Jan Eric Hellbusch
Ever since the mid-1990s, I've been interested in the accessibility of applications and websites. Since then, I'm constantly on the lookout for new and improved ways of providing help to people with disabilities to autonomously use the Internet.
I've published my thoughts and experiences on the subject of "Accessible web design" in a variety of publications and professional articles. It is important for me to pass on my know-how and to exchange thoughts with the interested public as well as with people affected. This is why I regularly hold lectures, take part in congresses and am committed to offer my services on a voluntary scale to associations for the blind (e.g. DBSV, PRO RETINA Deutschland e.V.). My dedication also stems from my personal background: since over 30 years, I myself am affected by a progressive visual impairment and am by now blind.
Since 2005, I've been working as a freelance advisor for accessible web design and I accompany companies and organisations in the process of incorporating accessibility in the Internet. Experience has shown me that despite the clear guidelines that have been set up that there is no such thing as 100 per cent accessibility. The question is rather: how accessible should a page be and where is there need for action? To make a confident decision about this, it's important to understand the users' perspective and know their needs. My particular concern therefore is to raise awareness of accessibility among all providers and designers of web contents.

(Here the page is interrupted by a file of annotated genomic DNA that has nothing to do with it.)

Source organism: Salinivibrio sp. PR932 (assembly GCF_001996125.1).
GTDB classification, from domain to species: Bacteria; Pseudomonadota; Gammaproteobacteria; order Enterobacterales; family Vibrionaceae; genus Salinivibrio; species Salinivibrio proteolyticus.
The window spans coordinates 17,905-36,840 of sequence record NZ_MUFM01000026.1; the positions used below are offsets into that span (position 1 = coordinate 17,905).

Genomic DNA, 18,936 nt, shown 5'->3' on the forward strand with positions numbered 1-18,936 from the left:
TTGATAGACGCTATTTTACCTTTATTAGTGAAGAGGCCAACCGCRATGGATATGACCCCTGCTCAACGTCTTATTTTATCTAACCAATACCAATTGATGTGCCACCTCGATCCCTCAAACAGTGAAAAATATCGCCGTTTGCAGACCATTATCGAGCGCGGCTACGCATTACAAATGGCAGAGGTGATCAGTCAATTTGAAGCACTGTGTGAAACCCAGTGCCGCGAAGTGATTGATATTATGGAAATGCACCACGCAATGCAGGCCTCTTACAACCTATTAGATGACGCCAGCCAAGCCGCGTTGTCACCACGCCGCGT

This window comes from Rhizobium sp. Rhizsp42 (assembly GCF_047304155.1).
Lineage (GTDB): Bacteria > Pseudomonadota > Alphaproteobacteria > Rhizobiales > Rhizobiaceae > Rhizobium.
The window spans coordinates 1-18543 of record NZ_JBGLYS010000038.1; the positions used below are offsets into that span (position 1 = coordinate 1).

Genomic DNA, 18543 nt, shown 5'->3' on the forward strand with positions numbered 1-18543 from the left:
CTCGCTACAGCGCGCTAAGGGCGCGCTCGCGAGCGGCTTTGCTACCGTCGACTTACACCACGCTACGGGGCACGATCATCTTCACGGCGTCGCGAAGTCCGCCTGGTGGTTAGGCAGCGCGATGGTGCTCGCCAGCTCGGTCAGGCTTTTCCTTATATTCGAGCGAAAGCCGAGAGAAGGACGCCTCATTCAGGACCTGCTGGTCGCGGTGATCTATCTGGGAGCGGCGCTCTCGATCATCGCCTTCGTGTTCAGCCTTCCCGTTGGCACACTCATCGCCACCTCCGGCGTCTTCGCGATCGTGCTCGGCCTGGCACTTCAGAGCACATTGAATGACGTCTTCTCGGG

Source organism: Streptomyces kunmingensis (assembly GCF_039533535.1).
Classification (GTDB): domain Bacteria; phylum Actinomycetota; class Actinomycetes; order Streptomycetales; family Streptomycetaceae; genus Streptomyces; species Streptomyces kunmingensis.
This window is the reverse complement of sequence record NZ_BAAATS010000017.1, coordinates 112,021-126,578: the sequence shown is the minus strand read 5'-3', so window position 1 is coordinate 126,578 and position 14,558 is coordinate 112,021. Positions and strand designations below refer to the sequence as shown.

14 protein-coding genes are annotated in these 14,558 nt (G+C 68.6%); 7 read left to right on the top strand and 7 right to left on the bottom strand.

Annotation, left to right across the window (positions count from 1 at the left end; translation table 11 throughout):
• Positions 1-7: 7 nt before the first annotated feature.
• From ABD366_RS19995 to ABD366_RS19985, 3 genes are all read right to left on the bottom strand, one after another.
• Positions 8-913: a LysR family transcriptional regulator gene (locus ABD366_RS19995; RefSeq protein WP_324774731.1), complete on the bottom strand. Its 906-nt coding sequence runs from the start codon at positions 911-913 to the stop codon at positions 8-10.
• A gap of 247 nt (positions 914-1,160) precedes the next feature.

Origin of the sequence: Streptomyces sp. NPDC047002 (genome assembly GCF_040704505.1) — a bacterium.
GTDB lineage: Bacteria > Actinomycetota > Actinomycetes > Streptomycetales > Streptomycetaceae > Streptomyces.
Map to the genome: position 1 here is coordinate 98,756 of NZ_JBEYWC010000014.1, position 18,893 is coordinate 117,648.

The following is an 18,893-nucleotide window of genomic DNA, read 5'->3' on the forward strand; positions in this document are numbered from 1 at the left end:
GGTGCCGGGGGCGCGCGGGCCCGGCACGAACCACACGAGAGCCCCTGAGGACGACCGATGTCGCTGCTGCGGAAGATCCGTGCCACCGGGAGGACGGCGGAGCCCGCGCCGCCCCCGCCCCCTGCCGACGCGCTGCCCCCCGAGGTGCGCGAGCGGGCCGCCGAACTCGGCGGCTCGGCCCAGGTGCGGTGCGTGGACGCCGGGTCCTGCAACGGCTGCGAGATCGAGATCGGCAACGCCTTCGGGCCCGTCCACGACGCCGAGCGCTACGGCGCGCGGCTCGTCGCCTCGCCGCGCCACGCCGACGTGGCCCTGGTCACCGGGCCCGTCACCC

My clients appreciate the experience I bring to their Internet presences, because integrating accessibility is much more than simply the implementation of guidelines: it is an important quality criterion for good, state-of-the-art websites. Improving them does not only help people with disabilities, but also makes Internet pages more accessible to users as a whole. Apart from that, accessibility is an ongoing process that is constantly redefining itself, as new devices and new software set us before ever-changing challenges.